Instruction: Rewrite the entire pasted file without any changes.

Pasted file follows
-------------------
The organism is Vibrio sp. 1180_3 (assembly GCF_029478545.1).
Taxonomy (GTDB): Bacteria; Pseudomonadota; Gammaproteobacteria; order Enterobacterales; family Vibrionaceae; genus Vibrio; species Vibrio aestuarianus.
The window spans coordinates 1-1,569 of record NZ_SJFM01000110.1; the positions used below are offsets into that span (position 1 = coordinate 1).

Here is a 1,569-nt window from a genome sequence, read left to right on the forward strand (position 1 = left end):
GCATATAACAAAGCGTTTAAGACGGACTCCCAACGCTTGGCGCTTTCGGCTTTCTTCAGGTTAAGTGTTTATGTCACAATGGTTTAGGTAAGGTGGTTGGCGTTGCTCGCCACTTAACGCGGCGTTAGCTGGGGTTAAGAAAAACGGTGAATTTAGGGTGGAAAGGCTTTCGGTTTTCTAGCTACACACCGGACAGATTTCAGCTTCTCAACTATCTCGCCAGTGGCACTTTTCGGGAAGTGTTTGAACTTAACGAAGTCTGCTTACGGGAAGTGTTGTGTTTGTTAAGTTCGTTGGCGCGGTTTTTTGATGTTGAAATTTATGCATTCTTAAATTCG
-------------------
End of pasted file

The organism is Vibrio sp. 1180_3 (assembly GCF_029478545.1).
Taxonomy (GTDB): Bacteria; Pseudomonadota; Gammaproteobacteria; order Enterobacterales; family Vibrionaceae; genus Vibrio; species Vibrio aestuarianus.
The window spans coordinates 1-1,569 of record NZ_SJFM01000110.1; the positions used below are offsets into that span (position 1 = coordinate 1).

Here is a 1,569-nt window from a genome sequence, read left to right on the forward strand (position 1 = left end):
GCATATAACAAAGCGTTTAAGACGGACTCCCAACGCTTGGCGCTTTCGGCTTTCTTCAGGTTAAGTGTTTATGTCACAATGGTTTAGGTAAGGTGGTTGGCGTTGCTCGCCACTTAACGCGGCGTTAGCTGGGGTTAAGAAAAACGGTGAATTTAGGGTGGAAAGGCTTTCGGTTTTCTAGCTACACACCGGACAGATTTCAGCTTCTCAACTATCTCGCCAGTGGCACTTTTCGGGAAGTGTTTGAACTTAACGAAGTCTGCTTACGGGAAGTGTTGTGTTTGTTAAGTTCGTTGGCGCGGTTTTTTGATGTTGAAATTTATGCATTCTTAAATTCG